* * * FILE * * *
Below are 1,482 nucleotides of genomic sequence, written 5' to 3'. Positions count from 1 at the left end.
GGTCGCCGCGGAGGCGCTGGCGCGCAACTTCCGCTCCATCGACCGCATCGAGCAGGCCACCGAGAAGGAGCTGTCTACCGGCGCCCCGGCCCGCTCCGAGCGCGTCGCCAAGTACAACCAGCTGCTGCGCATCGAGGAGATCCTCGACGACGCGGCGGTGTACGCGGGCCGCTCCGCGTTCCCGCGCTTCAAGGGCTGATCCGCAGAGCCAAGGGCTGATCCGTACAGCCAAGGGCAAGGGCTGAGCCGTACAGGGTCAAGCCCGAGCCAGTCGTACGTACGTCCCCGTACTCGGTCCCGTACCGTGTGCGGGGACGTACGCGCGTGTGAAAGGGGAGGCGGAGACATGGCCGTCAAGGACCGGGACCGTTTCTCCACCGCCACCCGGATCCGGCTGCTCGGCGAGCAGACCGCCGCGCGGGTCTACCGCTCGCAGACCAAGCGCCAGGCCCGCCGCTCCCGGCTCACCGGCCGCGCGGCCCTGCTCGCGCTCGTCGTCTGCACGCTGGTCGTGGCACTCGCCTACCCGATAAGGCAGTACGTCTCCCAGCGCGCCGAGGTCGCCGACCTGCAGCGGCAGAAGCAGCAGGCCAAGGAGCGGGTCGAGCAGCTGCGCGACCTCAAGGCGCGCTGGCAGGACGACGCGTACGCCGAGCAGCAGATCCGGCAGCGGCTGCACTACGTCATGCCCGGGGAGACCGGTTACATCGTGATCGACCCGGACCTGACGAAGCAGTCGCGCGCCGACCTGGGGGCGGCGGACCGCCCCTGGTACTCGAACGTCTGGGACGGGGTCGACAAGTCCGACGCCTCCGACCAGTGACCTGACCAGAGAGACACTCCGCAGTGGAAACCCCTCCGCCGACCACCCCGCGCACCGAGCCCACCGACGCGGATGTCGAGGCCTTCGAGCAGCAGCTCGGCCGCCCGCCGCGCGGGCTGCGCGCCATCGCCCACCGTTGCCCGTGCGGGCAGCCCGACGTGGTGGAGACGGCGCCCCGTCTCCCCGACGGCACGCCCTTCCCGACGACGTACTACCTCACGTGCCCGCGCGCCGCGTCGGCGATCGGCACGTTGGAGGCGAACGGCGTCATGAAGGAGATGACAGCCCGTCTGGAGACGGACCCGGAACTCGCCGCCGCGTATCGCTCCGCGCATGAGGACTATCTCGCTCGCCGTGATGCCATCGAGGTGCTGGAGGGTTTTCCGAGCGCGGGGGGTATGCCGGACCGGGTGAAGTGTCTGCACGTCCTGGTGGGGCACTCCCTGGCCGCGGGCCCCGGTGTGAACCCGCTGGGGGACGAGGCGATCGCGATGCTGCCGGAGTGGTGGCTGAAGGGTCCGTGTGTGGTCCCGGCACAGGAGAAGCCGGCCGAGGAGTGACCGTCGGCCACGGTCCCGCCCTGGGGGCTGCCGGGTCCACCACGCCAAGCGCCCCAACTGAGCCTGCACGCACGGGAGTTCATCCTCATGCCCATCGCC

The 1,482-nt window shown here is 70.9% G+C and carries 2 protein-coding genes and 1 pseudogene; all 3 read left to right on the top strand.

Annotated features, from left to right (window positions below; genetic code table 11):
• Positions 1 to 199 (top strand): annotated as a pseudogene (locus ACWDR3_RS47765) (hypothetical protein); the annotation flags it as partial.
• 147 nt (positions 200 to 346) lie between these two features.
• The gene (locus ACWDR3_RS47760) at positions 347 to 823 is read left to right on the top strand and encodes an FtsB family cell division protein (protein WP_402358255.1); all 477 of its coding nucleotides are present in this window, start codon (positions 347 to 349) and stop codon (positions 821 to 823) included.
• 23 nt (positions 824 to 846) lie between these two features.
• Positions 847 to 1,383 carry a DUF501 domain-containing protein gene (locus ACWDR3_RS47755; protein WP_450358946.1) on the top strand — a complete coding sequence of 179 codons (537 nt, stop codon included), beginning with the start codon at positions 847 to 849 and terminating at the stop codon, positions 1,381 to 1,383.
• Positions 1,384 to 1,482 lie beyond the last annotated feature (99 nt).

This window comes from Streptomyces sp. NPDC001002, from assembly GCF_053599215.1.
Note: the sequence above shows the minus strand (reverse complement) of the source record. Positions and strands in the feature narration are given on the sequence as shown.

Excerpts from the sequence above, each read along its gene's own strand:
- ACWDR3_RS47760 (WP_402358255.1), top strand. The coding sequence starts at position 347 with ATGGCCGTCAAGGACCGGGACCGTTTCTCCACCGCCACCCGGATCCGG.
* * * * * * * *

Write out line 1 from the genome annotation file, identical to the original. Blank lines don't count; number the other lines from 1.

Below are 1,482 nucleotides of genomic sequence, written 5' to 3'. Positions count from 1 at the left end.